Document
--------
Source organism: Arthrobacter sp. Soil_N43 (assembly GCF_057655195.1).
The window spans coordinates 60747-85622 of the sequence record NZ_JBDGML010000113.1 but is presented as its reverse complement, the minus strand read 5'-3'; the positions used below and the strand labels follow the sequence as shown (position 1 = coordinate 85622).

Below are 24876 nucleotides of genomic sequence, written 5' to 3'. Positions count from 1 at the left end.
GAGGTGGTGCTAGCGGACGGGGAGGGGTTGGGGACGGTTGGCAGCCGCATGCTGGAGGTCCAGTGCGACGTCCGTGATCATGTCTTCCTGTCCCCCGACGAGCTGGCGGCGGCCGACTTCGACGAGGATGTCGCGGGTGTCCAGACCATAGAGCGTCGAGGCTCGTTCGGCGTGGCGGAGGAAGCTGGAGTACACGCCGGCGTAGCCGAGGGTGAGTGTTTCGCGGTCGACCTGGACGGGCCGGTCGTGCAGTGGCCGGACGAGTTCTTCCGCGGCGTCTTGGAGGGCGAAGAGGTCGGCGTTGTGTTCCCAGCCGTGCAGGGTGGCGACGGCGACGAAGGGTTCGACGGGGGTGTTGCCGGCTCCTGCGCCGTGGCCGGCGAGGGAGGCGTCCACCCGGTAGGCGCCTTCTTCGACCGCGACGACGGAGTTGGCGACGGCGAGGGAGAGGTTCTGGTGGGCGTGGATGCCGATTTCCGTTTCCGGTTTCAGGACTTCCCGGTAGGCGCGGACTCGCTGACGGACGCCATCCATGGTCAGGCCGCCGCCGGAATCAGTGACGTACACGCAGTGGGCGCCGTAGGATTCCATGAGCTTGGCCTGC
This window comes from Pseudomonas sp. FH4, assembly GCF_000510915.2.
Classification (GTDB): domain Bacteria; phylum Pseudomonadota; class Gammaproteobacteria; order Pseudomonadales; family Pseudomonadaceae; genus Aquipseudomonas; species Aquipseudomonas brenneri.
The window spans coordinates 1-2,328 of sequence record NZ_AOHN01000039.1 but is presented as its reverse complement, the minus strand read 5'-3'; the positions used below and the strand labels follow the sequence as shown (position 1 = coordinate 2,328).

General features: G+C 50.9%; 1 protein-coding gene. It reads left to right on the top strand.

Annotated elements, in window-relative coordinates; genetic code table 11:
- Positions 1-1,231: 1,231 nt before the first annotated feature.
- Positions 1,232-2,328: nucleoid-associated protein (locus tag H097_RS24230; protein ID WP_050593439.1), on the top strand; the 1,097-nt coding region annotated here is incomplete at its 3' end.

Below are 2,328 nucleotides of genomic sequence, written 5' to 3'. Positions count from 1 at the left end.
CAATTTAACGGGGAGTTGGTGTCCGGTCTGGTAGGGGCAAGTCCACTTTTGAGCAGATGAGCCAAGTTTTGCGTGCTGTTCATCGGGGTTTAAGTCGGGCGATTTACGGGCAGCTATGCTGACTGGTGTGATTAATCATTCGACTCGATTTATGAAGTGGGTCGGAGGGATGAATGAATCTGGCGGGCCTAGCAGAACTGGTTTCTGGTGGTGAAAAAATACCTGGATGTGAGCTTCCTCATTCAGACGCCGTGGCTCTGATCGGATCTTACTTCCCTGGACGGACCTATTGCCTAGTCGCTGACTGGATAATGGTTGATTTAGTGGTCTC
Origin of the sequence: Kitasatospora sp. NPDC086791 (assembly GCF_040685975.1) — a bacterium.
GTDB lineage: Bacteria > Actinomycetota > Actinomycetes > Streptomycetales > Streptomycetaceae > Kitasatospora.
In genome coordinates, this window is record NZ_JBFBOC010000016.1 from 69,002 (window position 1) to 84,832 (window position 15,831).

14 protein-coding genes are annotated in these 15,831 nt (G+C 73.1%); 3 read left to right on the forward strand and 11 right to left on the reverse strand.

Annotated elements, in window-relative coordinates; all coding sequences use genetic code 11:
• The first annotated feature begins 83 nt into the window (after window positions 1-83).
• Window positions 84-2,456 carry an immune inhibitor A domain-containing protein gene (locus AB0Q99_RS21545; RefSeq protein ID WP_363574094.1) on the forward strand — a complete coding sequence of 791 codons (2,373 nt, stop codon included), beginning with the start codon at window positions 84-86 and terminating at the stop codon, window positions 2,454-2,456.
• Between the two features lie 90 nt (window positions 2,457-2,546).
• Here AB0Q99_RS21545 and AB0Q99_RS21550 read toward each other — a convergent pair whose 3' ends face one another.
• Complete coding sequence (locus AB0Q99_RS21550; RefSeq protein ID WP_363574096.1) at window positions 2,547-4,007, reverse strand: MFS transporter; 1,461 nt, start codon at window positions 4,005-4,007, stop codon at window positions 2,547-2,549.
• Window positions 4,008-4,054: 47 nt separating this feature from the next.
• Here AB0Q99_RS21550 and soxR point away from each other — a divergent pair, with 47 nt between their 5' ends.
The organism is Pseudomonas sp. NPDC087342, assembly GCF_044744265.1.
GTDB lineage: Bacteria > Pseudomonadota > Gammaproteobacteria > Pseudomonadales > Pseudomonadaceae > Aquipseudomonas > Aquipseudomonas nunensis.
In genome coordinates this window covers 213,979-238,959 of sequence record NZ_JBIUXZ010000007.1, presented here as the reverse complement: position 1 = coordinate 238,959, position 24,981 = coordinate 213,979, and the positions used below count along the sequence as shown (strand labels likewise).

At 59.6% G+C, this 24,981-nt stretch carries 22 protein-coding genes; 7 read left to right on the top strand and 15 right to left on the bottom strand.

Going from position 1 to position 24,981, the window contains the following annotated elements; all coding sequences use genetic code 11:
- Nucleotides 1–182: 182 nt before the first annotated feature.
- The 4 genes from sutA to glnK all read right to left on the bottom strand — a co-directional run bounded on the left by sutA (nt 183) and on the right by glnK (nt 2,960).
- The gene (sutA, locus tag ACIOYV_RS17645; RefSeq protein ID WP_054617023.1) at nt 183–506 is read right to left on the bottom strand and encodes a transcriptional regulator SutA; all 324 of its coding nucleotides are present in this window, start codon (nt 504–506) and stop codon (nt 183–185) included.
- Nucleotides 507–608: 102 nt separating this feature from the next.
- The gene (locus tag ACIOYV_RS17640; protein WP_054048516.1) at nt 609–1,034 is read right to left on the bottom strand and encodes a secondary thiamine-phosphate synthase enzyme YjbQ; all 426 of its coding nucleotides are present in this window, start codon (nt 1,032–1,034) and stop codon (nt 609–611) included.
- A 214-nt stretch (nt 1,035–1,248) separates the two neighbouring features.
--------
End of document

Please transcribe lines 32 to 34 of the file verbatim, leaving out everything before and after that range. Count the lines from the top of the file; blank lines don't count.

- The 4 genes from sutA to glnK all read right to left on the bottom strand — a co-directional run bounded on the left by sutA (nt 183) and on the right by glnK (nt 2,960).
- The gene (sutA, locus tag ACIOYV_RS17645; RefSeq protein ID WP_054617023.1) at nt 183–506 is read right to left on the bottom strand and encodes a transcriptional regulator SutA; all 324 of its coding nucleotides are present in this window, start codon (nt 504–506) and stop codon (nt 183–185) included.
- Nucleotides 507–608: 102 nt separating this feature from the next.